In answer to what the 'real' blue key opens the hitman starts to laugh. This is bugging Diane - so in her dream she finds herself an answer by creating the blue vessel.
I believe that just before the Magician disappears at Club Silencio, he causes the blue box to appear in Betty's purse, although we don't see it until Rebekah sings. Perhaps the evil Magician represents the person behind Winkie's (Lynch uses the same type of lighting in both scenes) who is slowly forcing Betty/Diane to face the reality of what she has done (also what she has become), as represented by what's inside the blue box. - (humanist)
Notice how once the blue box appeared in Betty's purse and her shaking, Rita stopped holding her hands at Club Silencio. The self-delusional dream was already unraveling to reality. That's why Betty disappeared. Because Betty does not really exist; she is an idealized or former shinier/optimistic Diane in her real hopes and dreams, unfulfilled/unrealized (even in the dream). Rita is Camilla/Diane together as one, representing Diane's wishes/confusion. I don't think Rita being sucked into the box is saying that Diane desires to kill her again. It's symbolic of Rita finding out the truth by turning the key in the box, like metaphorically saying Betty/Diane is found out by Rita/Camilla of the truth... that Diane indeed killed Camilla in reality. - (Misslinda77)
[…] The blue box then appears in Betty's bag. An explanation of its appearance is unnecessary at this point; the dream narrative abandons any attempt at consistency when Rita awakes mouthing 'Silencio'. They hurry home, impatient to see what is in the box. Rita retrieves the key, and Betty abruptly disappears. Rita, after a perfunctory search for Betty, takes the key, opens the box and disappears too. Rita and Betty are also illusions, products of Diane's dream. The illusions of dreams and of show business are compared. The blue box symbolises show business. It glows an otherworldly shade of blue, irresistible, impenetrable except to those with the talent to unlock it. Once opened, it consumes all, as it does Rita, yet it is empty - again, we are reminded that there is nothing of substance inside. - (bunter)
the scene at Winkie's, when Diane asks the hitman "what's it open?"
the hitman is just laughing. But watch his small gestures: he starts laughing,
puts his head slightly to the window and is clapping with his right hand on the
windowsill. When you look out of the window you can see it across the street:
the blue dumpster - just
above the hand of the hitman.
Thread: I found the key piece of puzzle - (kar)
has been remade to look like Betty, to become Betty, so there is no reason in
the dream for Betty to remain. She disappears just before Rita uses the key to
unlock the box - another representation, interestingly, unification, of two part
becoming one, and in the process completing one quest and opening up another deeper
The Betty persona cannot face the moment that the key and the box are finally present together. Together they represent the knowledge of the horrible act that has condemned Diane to a guilt-ridden existence.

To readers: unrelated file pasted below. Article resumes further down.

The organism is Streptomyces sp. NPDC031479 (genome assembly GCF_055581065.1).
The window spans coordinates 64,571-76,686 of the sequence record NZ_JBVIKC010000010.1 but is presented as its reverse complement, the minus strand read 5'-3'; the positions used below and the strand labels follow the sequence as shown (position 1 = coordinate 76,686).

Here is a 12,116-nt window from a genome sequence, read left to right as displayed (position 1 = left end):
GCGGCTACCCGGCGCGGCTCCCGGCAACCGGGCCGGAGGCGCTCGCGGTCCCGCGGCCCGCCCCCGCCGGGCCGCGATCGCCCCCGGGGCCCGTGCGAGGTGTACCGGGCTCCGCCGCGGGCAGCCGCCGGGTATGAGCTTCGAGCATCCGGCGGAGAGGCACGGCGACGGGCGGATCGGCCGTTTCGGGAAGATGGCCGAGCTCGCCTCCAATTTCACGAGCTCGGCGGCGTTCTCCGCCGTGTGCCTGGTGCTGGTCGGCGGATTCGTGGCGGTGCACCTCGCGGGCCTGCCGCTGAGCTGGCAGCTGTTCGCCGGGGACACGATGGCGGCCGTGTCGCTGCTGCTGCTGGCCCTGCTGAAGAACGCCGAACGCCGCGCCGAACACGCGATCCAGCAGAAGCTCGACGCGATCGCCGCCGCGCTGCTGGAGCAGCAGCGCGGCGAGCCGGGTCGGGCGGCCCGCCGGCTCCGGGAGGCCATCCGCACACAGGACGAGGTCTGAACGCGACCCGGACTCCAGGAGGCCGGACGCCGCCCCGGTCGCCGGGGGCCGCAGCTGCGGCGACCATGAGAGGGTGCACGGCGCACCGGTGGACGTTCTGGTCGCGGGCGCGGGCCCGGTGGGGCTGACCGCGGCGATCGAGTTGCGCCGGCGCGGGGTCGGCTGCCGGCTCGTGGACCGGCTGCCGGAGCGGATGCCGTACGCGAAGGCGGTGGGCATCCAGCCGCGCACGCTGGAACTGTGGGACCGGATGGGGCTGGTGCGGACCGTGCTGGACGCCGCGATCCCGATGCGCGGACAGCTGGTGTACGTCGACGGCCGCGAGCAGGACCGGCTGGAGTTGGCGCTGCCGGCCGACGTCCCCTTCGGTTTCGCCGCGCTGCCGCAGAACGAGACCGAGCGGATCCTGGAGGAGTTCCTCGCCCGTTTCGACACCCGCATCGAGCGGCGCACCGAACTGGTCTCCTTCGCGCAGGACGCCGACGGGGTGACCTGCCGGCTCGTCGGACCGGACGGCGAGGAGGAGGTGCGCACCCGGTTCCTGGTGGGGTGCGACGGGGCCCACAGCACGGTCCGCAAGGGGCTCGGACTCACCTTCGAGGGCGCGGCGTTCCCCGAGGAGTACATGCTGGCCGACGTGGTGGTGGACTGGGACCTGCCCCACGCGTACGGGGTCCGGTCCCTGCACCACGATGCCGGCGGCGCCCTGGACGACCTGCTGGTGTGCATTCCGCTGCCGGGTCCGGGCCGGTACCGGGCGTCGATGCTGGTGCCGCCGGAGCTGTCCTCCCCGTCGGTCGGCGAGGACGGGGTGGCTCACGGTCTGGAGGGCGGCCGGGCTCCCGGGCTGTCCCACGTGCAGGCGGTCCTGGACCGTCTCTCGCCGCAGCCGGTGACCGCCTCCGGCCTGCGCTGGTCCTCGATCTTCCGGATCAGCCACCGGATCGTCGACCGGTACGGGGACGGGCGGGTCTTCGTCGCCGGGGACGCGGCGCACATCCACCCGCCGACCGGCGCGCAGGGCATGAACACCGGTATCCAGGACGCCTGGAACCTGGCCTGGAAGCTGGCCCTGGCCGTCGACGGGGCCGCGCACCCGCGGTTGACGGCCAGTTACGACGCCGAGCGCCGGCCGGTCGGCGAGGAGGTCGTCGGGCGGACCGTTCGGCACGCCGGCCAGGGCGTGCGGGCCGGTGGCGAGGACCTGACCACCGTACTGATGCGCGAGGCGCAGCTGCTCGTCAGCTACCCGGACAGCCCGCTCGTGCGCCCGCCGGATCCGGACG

Betty, who represents Diane's innocence, cannot survive this truth. Certainly opening the box which represents this truth would have destroyed
her. But the innocence of Betty was destroyed even before the moment the box was opened. This is because when she brought the blue box into the bedroom she immediately put it onto the bed. This connection to the bed forces Betty to confront the other awful truth that was exposed in Club Silencio. The electrifying scene of her going through spasms as she is
being raped as a child is what destroyed Diane's innocence long ago.
The most interesting example of this unbreakable cycle of dreams - the idea that reality is as empty as dreams - is embodied by the blue box. The mysterious blue box in Mulholland Drive seems to represent the answers to the film's puzzles. Rita finds the key in her purse while looking for her identity; she believes the box it opens will contain the answer. However as the camera travels inside the box we see it contains nothing. At the end of the film, the monster behind Winkie's is seen contemplating the box before he throws it down with the rest of his garbage; it seems to mean nothing. The problem of the small, square blue box is compounded by the existence of a second blue box in Mulholland Drive. Betty decides to hide Rita's purse, money and blue key, representing the mystery of identity, within a tall, cylindrical hat box: yet another blue box. After the scene at Club Silencio, Rita retrieves the key from the blue hat box and uses it to open the square blue box. Lynch is demonstrating that the box cannot hold all the answers, it merely poses more questions. - (John DeCarli)
The blue box is a detail which comes straight out of the work of French psychoanalyst Jacques Lacan, a major influence for Lynch. Lacan describes this exactly: "Suppose you're dreaming about yourself disguised as your desired self/other and you open a box with a key to find only darkness, your dream will collapse, and you'll wake up to find your real self. That's the situation as it occurs in dreams. But when you're not dreaming, and you open that same box, your psychosis has just killed you." - (shonagon53-1)